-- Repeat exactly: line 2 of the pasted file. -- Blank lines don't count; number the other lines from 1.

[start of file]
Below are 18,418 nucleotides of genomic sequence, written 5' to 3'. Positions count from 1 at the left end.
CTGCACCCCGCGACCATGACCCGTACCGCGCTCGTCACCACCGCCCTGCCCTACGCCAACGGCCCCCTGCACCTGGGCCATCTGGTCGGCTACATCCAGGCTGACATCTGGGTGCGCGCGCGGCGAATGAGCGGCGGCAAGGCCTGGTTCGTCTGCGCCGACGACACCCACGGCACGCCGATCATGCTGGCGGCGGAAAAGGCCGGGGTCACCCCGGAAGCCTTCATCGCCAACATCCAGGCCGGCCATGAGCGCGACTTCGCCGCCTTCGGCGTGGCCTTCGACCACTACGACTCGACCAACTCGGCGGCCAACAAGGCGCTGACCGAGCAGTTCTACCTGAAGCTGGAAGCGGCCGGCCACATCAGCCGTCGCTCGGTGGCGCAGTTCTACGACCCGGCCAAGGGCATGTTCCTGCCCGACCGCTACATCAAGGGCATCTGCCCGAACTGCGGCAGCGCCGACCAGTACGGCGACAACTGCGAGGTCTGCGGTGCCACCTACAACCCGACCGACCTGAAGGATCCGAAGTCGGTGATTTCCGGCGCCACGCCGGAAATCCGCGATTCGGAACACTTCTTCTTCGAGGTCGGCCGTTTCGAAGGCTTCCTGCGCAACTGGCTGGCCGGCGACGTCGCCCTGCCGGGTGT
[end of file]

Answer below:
CTGCACCCCGCGACCATGACCCGTACCGCGCTCGTCACCACCGCCCTGCCCTACGCCAACGGCCCCCTGCACCTGGGCCATCTGGTCGGCTACATCCAGGCTGACATCTGGGTGCGCGCGCGGCGAATGAGCGGCGGCAAGGCCTGGTTCGTCTGCGCCGACGACACCCACGGCACGCCGATCATGCTGGCGGCGGAAAAGGCCGGGGTCACCCCGGAAGCCTTCATCGCCAACATCCAGGCCGGCCATGAGCGCGACTTCGCCGCCTTCGGCGTGGCCTTCGACCACTACGACTCGACCAACTCGGCGGCCAACAAGGCGCTGACCGAGCAGTTCTACCTGAAGCTGGAAGCGGCCGGCCACATCAGCCGTCGCTCGGTGGCGCAGTTCTACGACCCGGCCAAGGGCATGTTCCTGCCCGACCGCTACATCAAGGGCATCTGCCCGAACTGCGGCAGCGCCGACCAGTACGGCGACAACTGCGAGGTCTGCGGTGCCACCTACAACCCGACCGACCTGAAGGATCCGAAGTCGGTGATTTCCGGCGCCACGCCGGAAATCCGCGATTCGGAACACTTCTTCTTCGAGGTCGGCCGTTTCGAAGGCTTCCTGCGCAACTGGCTGGCCGGCGACGTCGCCCTGCCGGGTGT